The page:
The Boat That Rocked is touted as Richard Curtis’ hommage to (or revival of, depending on what magazines you read) the old Ealing comedy genre of Brit film-making.
And if The Boat That Rocked is an Ealing comedy, then I am Richard Brinsley Sheridan.
The Boat That Rocked does indeed harken back to a jollier time in Brit film-making. It is in fact a Carry-On movie; that is, when it isn’t being Porky’s. Bill Nighy’s Quentin is just a more up-market version of Sid James. (Oh Bill – and you the sexiest piece of chewed string I‘ve seen in a long time, and a good actor to boot. I wanted to bury my face in my hands. O tempora, o mores.)
Richard Curtis should be utterly ashamed of himself. The joy of his earlier work like Notting Hill and all those other unrealistic and cheerfully escapist bits of fluff were that they made it all look so easy. There was an effortless foolishness about them which made them a Good Night Out, and you didn’t feel cheated when you had to take out a second mortgage to pay for the ticket and Choc-Bomb.
But with this film one can hear his imagination creaking, as Ambrose Silk put it, like a pair of corsets on an old harridan. And isn’t it lovely to see that Curtis has at last discovered something that any five-year old knows: characters with names like Twatt represent excellent comedic value for money; ditto repeated shots of people sitting on the toilet. This too is effortless comedy, but it is the wrong sort of effortless.
It is an uphill battle, which is a shame because the cast is excellent – Philip Seymour Hoffman, Rhys Ilfans, Nick Frost, and others of that ilk – and the ensemble pieces on the boat work very, very well indeed. You could use the same cast in a POW camp movie or a heist-hijinks flick or in fact in any other ensemble trope, and you’d have an excellent movie on your hands, but The Boat That Rocked just doesn’t cut it.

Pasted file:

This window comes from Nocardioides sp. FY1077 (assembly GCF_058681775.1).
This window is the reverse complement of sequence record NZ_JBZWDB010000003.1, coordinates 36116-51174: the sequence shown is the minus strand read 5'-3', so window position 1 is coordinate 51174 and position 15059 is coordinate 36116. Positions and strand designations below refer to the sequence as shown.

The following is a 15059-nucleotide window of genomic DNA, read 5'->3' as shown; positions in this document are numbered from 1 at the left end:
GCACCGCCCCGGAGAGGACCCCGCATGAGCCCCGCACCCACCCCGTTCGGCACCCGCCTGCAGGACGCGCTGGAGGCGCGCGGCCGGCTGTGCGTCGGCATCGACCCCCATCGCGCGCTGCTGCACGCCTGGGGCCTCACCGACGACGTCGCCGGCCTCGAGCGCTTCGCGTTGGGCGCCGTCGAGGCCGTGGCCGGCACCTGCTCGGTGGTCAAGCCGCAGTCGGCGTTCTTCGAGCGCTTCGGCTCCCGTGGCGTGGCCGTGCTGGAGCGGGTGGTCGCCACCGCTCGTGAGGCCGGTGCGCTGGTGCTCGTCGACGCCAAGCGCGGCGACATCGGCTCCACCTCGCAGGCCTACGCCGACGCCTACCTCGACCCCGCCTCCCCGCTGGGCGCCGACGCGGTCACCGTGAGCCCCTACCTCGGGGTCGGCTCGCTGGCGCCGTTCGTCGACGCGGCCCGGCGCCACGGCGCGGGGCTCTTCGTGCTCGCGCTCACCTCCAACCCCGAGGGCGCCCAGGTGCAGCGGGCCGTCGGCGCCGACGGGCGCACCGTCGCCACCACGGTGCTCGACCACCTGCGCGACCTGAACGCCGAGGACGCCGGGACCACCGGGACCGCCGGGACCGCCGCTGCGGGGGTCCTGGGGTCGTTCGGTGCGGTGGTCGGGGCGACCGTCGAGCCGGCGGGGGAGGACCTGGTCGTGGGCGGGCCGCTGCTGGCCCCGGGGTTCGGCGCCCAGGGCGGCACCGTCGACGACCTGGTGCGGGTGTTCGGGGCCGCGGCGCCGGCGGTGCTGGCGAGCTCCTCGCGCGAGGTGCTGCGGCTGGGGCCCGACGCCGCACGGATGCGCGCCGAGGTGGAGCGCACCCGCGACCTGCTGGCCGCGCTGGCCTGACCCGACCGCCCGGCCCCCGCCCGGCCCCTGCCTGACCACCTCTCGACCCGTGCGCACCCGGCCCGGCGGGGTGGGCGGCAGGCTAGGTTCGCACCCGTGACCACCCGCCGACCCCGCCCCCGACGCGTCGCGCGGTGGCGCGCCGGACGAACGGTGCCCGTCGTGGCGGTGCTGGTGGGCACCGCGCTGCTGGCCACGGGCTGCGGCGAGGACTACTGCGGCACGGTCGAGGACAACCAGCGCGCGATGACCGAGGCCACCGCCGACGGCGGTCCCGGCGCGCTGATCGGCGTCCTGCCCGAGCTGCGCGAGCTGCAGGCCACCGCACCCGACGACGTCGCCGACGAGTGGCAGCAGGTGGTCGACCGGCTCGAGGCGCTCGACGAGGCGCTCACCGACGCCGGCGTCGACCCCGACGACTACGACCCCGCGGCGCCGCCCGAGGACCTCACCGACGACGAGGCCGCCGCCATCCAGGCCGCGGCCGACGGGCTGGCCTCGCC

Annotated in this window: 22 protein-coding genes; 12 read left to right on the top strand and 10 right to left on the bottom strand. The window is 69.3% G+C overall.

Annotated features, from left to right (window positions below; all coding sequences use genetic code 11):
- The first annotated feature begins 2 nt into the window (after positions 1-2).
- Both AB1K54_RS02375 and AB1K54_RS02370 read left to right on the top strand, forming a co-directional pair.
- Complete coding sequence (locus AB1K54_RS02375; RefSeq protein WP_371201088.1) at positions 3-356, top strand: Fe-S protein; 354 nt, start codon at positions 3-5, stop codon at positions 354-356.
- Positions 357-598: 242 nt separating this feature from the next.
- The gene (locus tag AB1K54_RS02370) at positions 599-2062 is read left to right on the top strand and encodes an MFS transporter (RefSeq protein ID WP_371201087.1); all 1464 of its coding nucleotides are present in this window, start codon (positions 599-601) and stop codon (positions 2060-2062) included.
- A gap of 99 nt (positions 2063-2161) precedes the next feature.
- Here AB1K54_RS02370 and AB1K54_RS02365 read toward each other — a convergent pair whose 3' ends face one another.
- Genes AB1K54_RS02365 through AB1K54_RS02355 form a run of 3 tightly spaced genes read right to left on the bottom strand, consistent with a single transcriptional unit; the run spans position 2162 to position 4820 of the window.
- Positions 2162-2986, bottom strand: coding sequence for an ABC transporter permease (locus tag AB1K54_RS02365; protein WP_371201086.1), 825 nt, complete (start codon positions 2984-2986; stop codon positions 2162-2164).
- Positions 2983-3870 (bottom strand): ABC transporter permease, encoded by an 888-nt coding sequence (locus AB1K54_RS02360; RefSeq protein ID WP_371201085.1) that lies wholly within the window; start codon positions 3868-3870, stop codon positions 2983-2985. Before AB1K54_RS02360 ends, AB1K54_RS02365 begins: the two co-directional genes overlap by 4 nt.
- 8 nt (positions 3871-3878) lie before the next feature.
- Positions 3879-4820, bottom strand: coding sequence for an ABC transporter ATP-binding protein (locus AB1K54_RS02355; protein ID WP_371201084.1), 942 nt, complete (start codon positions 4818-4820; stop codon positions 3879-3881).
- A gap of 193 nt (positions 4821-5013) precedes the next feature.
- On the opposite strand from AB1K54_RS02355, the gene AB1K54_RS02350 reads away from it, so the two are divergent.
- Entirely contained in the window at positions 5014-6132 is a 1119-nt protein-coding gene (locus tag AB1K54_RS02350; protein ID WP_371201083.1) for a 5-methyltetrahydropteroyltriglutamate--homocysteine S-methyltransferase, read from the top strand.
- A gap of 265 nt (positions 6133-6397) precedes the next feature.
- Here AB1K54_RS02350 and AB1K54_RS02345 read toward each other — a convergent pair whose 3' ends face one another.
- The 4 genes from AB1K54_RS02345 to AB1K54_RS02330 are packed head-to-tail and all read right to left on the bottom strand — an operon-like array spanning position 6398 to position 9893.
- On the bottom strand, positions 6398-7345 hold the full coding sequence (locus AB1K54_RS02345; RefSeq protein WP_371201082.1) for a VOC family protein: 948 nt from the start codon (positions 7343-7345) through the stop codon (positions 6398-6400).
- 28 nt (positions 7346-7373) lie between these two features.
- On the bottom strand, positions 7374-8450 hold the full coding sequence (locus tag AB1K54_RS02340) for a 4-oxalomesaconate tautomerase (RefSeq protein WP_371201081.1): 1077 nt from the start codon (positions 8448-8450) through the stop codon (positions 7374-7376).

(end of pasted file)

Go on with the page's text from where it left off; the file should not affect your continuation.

1) it’s far too long. It needs the scissors taken to it to trim all the sagging and repetitive shots of naughty schoolgirls in dormitories doing groovy dancing to the (excellent) soundtrack. If one must have dancing, then please, more Bill Nighy dancing. (Now that is worth watching; he has the skinniest legs I’ve ever seen. The man has no visible means of support.)
You could also have trimmed the sinking boat scene, which was allowed to resolve too many obvious loose ends. Curtis could have made the whole thing a hilarious hommage to Titanic in an oh-so-po-mo ironic anachronism, but that might have represented an original direction on his part and a divergence from his tried-and-true winning formula.
2) Too many Carry-On dollybirds. The female ‘characters’ are cardboard cutouts, even the allegedly proud lesbian who does the cooking (harsh 60s realism there – who says Richard Curtis films are contrived?) Take the women out of this film, and you’d have a really good piece of work with a first-rate male ensemble cast which would probably acquire a cult following very quickly.
The only woman in this film who can actually act, Emma Thompson, slinks through in an uncredited cameo as the forgettable boy-hero’s mum, wearing sunglasses throughout and a huge collar on her coat, and I don’t blame her. She looks embarrassed to be seen in such a poor film and obviously can’t wait to get off the damn boat as quickly as possible, but gossip fans will be pleased to hear that she stays a long way away from ex-hubby Kenneth Branagh. (Potential plot angle: beastly Minister Mr Dormandy turns out to be forgettable boy-hero’s dad, instead of hapless hippie DJ Bob?)
The only thing I can recommend in this film is the clothes. The costume department excelled itself: Chris O’Dowd’s patchwork velvet wedding jacket is to die for; ditto Rhys Ilfans’ purple velvet sharp-fitting suit. The irritating lesbian wears some lovely crocheted waistcoats, and there’s a lot of Biba revival which is very pretty to look at.
Or you could just go to your local public library and borrow a copy of The Sixties in Vogue and enjoy yourself for free. In fact, do that. Or better still, pop down to the bespoke tailors and get yourself a patchwork velvet suit made – a much more sensible outlay of cash than wasting it on this piece of sagging, ill-fitting, unironed, cheap polyester celluloid.